[ 75 Pa. Commw. Page 185]

    of the claim. We also declared in Jacobs v. Nether Providence :

The role of preliminary objections to a formal declaration of taking in eminent domain cases as prescribed by Section 406 of the Eminent Domain Code, 26 P.S. § 1-406, and as construed by the Supreme Court and this Court is not precisely that of preliminary objections as prescribed by the Pennsylvania Rules of Civil Procedure in actions covered by those rules. In eminent domain cases, they serve a somewhat broader purpose and are intended as a procedure to resolve expeditiously threshold legal issues without awaiting further proceedings before viewers and possibly a jury trial on appeal from a viewer's report. In directing the court to determine promptly all preliminary objections, to make such orders as necessary, including a final order, and to take evidence by deposition or otherwise if issues of fact are raised, the provisions of Section 406 manifest a legislative intent to have such matters judicially determined prior to further proceedings thereby avoiding what might prove to be the unnecessary expenditure of considerable amounts of money and time incident to proceedings before viewers and to a jury trial on appeal from a viewer's report. McConnell Appeal, 428 Pa. 270, 236 A.2d 796 (1968); Golden Dawn Shops, Inc. v. Philadelphia Redevelopment Authority, 3 Pa. Commonwealth Ct. 314, 282 A.2d 395 (1971).

Id. at 598, 297 A.2d at 553. See also In re: Petition of James E. Ramsey, 20 Pa. Commonwealth Ct. 207, 342 A.2d 124 (1975).

[ 75 Pa. Commw. Page 186]

In Crosstown the allegations of the landowner's petition for viewers were that their land had been the subject of a de facto taking. The preliminary objection was one in the nature of a demurrer asserting that there was no taking. The pleading thus presented a clear occasion for the trial court to make an evidentiary record. Here, the Halls assert that their property was injured in 1968; and the preliminary objection simply raises the bar of a statute of limitation. The pleadings present no issues of fact. The Halls contend, however, that they could establish facts which would show that the Authority waived, or by reason of its conduct should be estopped from raising, the bar of the statute of limitation or that their property was taken de jure by the Authority with no payment, so that the statute never commenced to run. They advanced these causes by averments of fact in their Answer and New Matter to the preliminary objection and the Authority by Reply put the facts in issue. The Eminent Domain Code does not authorize, indeed does not mention, any pleadings to follow preliminary objections to a petition for viewers. We nevertheless conclude that pleadings following the preliminary objections are necessary in circumstances like these here -- where there are underlying issues of fact but the pleadings authorized by the Code have not put them at issue. Hence, the use here of Answer and Reply was appropriate. A brief further word on the subject would seem to be in order.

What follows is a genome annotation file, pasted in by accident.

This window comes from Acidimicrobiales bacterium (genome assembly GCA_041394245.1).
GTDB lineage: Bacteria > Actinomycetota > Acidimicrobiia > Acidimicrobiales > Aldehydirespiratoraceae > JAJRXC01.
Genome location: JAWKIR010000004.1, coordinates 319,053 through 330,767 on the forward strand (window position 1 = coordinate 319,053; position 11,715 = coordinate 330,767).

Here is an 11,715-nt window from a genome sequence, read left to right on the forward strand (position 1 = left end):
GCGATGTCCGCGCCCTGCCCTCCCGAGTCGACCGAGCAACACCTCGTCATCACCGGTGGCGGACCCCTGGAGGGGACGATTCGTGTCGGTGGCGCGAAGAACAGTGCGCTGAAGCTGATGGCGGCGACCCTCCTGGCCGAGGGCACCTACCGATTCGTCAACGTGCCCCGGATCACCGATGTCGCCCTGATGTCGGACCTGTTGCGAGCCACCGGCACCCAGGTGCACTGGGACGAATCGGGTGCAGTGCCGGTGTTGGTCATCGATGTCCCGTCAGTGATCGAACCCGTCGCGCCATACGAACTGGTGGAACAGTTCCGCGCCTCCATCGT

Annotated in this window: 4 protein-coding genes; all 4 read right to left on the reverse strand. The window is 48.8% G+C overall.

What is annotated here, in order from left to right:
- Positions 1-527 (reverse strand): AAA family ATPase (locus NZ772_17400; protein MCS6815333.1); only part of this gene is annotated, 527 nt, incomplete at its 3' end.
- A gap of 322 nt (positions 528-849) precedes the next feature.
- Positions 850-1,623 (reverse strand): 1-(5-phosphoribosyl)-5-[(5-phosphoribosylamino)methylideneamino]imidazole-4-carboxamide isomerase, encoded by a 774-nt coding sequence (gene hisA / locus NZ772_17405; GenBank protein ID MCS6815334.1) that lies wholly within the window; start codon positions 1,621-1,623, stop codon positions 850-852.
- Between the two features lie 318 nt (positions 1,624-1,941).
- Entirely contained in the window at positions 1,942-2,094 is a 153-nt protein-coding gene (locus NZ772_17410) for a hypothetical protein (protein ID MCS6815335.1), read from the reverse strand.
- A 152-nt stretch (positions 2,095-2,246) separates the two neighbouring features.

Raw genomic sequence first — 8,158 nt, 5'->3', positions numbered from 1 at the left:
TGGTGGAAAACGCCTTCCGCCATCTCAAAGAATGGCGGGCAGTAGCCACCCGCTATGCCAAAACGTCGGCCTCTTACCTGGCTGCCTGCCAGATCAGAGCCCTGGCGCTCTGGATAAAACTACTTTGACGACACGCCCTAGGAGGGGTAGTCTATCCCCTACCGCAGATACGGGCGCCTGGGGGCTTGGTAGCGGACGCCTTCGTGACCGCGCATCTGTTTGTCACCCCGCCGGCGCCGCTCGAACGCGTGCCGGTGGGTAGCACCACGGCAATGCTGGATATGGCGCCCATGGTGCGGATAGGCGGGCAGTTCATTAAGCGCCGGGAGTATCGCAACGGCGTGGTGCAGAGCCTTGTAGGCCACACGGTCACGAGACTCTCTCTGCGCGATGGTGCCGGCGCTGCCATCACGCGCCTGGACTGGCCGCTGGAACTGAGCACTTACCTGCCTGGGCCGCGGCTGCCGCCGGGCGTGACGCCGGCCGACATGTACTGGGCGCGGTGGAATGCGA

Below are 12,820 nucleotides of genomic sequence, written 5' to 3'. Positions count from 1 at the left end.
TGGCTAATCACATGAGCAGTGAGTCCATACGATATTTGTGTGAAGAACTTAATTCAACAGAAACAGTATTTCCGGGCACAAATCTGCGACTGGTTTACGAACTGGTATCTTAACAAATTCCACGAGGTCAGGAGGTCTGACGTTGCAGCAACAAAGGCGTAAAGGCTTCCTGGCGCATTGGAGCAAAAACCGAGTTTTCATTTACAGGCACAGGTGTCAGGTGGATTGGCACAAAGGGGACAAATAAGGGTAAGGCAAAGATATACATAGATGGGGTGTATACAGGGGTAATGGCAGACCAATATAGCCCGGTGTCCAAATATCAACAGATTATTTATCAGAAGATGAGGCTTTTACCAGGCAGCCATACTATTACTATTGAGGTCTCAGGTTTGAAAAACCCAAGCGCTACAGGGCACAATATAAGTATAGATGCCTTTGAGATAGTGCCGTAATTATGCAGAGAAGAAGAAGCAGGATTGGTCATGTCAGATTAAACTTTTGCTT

The Pennsylvania Rules of Civil Procedure do not apply in eminent domain proceedings, but they are instructive. Pa. R.C.P. No. 1017(b)(4) allows the bar of a non-waivable statute of limitations which destroys the right of action to be the subject of a preliminary objection in the nature of a demurrer. But Pa. R.C.P. No. 1030 requires that the bar of a statute

[ 75 Pa. Commw. Page 187]